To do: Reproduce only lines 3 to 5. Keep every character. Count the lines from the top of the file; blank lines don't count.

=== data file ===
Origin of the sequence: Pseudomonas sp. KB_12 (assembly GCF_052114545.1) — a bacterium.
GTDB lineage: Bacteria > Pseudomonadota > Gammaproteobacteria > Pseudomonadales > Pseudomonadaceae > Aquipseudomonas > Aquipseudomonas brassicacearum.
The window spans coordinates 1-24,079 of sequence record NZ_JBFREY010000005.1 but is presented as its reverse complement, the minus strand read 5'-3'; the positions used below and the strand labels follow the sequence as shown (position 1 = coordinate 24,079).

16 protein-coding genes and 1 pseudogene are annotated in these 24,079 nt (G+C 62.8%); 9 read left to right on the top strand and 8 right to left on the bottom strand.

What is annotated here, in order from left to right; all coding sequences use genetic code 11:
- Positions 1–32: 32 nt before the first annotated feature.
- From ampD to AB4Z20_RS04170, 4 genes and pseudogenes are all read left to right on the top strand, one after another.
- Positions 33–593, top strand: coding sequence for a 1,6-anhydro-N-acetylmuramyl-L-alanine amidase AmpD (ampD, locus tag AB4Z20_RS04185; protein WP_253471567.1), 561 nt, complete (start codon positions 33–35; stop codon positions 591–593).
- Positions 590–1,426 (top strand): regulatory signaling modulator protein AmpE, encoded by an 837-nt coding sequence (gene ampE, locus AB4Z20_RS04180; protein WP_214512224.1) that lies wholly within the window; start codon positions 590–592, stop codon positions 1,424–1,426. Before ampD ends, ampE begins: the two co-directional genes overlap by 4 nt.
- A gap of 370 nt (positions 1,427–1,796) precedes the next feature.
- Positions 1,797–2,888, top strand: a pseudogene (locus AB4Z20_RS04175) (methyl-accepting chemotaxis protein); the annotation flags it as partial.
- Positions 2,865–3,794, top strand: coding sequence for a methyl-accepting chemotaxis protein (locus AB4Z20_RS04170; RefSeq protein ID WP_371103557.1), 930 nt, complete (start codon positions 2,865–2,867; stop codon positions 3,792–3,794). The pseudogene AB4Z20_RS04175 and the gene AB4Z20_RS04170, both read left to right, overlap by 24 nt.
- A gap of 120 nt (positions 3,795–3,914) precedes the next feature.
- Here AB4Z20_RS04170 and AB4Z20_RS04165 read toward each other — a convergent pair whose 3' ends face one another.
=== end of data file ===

The window spans coordinates 1-24,079 of sequence record NZ_JBFREY010000005.1 but is presented as its reverse complement, the minus strand read 5'-3'; the positions used below and the strand labels follow the sequence as shown (position 1 = coordinate 24,079).

16 protein-coding genes and 1 pseudogene are annotated in these 24,079 nt (G+C 62.8%); 9 read left to right on the top strand and 8 right to left on the bottom strand.

What is annotated here, in order from left to right; all coding sequences use genetic code 11: